One of the First Department cases involving this issue, Rodriguez v. Milton Boron, LLC, 2021 N.Y. App. Div. LEXIS 6503 (1st Dep’t 2021), stood out among the others because it is arguably contrary to long-standing precedent across New York. The plaintiff in Rodriguez was employed as a superintendent for a building that housed a residential homeless shelter. His duties included replacing broken floor tiles, painting rooms, and repairing plumbing leaks. He testified that he was required to perform walk-throughs at the building to check for items that were damaged and needed repair. The plaintiff testified that on the date of the accident, his supervisor conducted a walk-through of the building and told him the smoke and carbon monoxide detectors in a particular room were not working. Upon inspection, the plaintiff found that the smoke detector was malfunctioning and needed to be replaced. He climbed up an eight-foot A-frame ladder to begin installing a single hard-wired electrical carbon monoxide/smoke detector when the ladder suddenly shifted, causing him to fall to the ground.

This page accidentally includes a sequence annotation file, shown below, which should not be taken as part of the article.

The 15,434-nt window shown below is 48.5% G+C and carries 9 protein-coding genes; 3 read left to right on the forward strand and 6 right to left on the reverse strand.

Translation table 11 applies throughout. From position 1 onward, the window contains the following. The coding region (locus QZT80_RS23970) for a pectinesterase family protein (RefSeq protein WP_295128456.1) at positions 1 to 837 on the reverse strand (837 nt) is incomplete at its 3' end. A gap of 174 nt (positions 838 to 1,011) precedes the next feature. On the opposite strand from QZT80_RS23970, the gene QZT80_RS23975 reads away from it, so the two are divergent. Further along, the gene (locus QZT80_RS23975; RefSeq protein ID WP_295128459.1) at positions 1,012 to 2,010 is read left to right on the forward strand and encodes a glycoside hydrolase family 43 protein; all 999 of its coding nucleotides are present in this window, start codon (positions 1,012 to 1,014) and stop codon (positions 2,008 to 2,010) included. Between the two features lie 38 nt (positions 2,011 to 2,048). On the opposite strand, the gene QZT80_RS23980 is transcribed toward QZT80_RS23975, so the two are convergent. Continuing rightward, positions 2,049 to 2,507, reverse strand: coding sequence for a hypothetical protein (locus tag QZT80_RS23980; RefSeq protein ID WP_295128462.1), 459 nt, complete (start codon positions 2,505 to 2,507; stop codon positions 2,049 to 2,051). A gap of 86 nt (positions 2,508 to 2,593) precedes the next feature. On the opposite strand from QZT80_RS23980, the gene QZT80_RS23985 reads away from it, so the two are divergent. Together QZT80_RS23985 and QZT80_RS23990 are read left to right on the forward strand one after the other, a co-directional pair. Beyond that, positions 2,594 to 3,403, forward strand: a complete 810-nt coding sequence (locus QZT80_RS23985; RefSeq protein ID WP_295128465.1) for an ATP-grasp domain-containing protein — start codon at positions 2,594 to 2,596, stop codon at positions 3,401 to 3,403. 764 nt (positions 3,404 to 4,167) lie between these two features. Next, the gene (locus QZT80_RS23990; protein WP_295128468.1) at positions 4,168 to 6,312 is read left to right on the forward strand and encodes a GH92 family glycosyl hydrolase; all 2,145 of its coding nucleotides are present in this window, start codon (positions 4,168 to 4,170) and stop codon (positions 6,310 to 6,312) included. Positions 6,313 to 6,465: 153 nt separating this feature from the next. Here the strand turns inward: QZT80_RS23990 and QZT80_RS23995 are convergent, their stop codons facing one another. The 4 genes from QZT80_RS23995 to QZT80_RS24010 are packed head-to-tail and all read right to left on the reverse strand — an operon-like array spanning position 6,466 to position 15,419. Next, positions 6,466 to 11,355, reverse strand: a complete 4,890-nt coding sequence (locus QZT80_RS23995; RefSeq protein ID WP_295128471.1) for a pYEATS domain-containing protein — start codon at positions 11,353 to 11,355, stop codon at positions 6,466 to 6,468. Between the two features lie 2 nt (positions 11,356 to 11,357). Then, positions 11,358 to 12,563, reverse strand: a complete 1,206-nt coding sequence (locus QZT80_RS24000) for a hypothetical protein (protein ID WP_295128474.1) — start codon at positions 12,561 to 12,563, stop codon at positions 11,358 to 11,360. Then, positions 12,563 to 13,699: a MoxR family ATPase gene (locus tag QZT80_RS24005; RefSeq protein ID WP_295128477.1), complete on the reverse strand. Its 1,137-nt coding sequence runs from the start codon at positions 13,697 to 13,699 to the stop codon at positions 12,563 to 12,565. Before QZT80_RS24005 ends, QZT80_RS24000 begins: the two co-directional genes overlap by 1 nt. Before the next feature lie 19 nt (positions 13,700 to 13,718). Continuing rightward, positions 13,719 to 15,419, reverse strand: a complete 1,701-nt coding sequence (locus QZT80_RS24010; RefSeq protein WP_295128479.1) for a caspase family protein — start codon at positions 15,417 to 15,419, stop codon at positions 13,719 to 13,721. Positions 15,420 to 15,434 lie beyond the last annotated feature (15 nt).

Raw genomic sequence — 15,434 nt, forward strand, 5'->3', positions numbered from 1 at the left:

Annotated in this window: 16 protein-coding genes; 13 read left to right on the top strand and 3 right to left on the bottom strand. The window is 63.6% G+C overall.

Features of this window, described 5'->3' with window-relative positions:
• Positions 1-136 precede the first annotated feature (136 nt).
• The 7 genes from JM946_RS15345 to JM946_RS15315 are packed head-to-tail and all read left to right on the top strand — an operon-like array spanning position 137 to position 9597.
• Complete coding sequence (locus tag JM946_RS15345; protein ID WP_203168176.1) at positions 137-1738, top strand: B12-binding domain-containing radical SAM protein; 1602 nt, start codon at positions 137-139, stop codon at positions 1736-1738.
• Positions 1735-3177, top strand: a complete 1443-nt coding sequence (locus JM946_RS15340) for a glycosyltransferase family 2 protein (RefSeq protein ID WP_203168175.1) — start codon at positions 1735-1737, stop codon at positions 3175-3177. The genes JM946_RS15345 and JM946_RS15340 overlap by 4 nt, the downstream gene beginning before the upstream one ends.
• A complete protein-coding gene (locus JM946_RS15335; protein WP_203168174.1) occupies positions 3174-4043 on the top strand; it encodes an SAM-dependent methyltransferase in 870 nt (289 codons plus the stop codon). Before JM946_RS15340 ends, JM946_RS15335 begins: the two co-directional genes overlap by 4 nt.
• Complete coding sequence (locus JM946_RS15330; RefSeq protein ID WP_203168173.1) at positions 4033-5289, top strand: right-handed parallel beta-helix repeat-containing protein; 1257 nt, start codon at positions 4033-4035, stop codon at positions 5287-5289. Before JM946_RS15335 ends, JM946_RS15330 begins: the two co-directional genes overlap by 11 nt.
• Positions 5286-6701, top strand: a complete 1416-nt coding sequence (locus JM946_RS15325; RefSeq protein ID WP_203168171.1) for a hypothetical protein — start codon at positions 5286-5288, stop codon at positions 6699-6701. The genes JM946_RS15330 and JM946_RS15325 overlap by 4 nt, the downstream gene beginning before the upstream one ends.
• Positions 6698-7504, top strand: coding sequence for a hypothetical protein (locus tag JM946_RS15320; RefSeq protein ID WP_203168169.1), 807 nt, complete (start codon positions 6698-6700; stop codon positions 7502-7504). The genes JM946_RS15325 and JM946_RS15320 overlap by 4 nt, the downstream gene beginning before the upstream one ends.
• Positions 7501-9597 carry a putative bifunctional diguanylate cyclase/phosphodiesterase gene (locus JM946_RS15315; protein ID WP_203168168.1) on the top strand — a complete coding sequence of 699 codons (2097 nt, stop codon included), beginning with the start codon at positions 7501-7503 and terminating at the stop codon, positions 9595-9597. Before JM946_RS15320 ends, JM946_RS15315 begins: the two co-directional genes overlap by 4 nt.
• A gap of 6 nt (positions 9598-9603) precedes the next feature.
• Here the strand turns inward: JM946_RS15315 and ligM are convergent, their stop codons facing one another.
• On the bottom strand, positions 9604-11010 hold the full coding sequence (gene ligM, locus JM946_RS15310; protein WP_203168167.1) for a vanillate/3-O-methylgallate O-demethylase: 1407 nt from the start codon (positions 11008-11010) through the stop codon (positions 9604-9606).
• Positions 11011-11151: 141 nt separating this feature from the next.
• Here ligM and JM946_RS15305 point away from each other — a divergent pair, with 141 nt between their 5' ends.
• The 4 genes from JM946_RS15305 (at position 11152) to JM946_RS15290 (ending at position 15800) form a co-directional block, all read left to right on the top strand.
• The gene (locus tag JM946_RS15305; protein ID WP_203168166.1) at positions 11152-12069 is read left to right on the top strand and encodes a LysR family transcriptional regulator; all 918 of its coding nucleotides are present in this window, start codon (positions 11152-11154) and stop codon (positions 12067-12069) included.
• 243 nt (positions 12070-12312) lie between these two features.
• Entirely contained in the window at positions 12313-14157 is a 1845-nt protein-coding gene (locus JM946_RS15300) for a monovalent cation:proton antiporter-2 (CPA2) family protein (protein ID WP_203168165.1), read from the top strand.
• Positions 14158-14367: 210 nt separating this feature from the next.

The trial court (Bronx County, Hon. Lucino Suarez) initially held that the work the plaintiff was performing was not a “repair” within the meaning of § 240(1), but rather “the mere replacement of a smoke detector in a non-construction and non-renovation context[.]” Rodriguez v. Milton Boron, LLC, Index No. 36182/2017E (Bx. Cty. Sup. Ct., Nov. 17, 2020). The trial court cited 2 cases on point from the Second Department, including Wein v. Amato Props., LLC, 30 A.D.3d 506 (2d Dep’t 2006), and Jani v. City of N.Y., 284 A.D.2d 304 (2d Dep’t 2001).